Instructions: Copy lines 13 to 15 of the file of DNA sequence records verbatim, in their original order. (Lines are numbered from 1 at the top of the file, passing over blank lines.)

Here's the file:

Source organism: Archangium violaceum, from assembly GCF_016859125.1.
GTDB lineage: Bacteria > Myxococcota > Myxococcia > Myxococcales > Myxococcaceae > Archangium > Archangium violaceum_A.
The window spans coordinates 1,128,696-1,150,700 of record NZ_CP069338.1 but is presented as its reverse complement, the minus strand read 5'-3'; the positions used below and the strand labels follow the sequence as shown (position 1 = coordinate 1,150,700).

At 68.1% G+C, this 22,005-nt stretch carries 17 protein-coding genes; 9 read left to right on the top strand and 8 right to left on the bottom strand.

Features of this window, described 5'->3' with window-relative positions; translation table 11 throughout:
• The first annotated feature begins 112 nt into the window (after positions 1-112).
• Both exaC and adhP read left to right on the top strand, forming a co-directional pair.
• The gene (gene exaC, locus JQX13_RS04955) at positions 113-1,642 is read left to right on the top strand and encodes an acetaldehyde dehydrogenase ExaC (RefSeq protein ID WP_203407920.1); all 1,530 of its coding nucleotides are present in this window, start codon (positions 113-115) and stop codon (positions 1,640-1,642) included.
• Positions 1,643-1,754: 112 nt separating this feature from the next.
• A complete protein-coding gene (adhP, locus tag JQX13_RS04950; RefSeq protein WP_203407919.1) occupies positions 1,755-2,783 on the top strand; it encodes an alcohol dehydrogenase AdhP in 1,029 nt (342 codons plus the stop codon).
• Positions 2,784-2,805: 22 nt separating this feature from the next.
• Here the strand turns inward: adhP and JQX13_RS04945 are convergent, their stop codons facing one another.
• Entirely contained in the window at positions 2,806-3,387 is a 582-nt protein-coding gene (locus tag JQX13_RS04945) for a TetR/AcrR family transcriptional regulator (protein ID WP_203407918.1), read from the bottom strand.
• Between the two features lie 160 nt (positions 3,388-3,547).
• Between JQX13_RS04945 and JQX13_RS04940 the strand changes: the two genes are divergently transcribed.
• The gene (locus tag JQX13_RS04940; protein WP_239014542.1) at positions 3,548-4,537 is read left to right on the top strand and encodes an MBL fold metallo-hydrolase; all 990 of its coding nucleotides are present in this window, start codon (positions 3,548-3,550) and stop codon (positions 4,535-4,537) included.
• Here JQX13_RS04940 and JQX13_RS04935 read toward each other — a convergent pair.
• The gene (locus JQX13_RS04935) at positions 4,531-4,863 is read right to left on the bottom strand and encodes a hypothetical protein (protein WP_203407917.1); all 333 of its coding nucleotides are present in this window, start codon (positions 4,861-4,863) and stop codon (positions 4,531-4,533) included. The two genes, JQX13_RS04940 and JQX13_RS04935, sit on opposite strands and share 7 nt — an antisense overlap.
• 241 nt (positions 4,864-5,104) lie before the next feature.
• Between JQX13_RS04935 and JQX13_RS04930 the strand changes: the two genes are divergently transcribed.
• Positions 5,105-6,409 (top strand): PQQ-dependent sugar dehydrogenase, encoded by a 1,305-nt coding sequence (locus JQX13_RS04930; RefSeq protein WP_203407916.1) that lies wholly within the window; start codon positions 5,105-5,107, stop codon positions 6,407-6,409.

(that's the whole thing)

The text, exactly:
• Entirely contained in the window at positions 2,806-3,387 is a 582-nt protein-coding gene (locus tag JQX13_RS04945) for a TetR/AcrR family transcriptional regulator (protein ID WP_203407918.1), read from the bottom strand.
• Between the two features lie 160 nt (positions 3,388-3,547).
• Between JQX13_RS04945 and JQX13_RS04940 the strand changes: the two genes are divergently transcribed.